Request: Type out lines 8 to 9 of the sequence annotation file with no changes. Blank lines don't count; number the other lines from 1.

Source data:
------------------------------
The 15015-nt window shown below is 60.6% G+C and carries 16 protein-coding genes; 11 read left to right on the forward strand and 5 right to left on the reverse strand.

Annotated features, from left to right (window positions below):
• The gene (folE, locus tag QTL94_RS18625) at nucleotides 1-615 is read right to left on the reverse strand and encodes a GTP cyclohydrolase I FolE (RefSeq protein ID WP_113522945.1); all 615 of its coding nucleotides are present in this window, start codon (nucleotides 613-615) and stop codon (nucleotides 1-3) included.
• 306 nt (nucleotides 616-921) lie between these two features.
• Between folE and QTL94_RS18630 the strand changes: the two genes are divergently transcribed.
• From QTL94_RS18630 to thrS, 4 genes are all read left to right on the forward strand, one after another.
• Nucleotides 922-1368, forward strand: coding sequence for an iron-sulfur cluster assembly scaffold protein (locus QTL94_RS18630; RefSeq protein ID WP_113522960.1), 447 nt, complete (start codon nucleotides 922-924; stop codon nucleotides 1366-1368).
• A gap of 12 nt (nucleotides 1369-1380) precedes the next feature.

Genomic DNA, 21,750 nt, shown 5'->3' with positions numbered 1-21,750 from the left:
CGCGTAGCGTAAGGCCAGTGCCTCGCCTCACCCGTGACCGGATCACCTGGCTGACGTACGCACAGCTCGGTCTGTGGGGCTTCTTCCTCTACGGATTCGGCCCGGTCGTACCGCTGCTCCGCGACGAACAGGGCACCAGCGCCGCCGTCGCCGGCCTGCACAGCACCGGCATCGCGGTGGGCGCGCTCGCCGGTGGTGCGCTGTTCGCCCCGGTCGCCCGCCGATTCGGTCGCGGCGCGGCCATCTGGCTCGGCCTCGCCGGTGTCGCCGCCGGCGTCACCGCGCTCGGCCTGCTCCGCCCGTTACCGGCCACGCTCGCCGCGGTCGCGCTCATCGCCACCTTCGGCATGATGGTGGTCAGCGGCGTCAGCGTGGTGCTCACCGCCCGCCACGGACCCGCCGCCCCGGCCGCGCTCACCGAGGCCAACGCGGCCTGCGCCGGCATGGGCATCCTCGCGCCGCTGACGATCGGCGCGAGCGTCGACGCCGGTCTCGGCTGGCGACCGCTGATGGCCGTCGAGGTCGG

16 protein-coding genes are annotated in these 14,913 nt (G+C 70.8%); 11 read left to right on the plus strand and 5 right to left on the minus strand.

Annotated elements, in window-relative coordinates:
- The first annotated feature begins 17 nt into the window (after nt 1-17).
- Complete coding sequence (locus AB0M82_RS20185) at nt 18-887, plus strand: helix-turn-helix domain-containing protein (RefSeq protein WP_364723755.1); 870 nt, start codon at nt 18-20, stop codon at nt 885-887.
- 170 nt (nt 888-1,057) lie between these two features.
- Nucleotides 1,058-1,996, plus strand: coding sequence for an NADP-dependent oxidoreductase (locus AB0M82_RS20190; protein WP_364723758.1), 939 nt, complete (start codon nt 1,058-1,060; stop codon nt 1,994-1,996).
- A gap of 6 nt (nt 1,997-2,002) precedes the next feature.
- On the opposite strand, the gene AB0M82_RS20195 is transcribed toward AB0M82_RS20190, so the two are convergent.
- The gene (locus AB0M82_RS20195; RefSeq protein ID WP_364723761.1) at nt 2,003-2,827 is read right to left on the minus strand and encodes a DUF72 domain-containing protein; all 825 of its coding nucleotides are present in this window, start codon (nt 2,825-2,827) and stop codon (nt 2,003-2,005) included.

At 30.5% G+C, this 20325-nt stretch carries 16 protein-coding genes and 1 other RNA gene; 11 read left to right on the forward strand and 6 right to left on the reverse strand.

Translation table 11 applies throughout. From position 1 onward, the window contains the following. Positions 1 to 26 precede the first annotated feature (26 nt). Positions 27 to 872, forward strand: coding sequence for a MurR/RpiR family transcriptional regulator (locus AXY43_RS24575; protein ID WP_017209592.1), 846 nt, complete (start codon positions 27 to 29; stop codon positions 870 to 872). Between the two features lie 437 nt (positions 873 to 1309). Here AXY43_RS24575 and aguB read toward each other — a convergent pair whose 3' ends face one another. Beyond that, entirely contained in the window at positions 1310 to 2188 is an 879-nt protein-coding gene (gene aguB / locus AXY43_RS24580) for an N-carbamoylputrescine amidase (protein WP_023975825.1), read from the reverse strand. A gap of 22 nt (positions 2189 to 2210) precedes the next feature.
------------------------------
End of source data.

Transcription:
• A gap of 12 nt (nucleotides 1369-1380) precedes the next feature.

Genomic DNA, 21,750 nt, shown 5'->3' with positions numbered 1-21,750 from the left: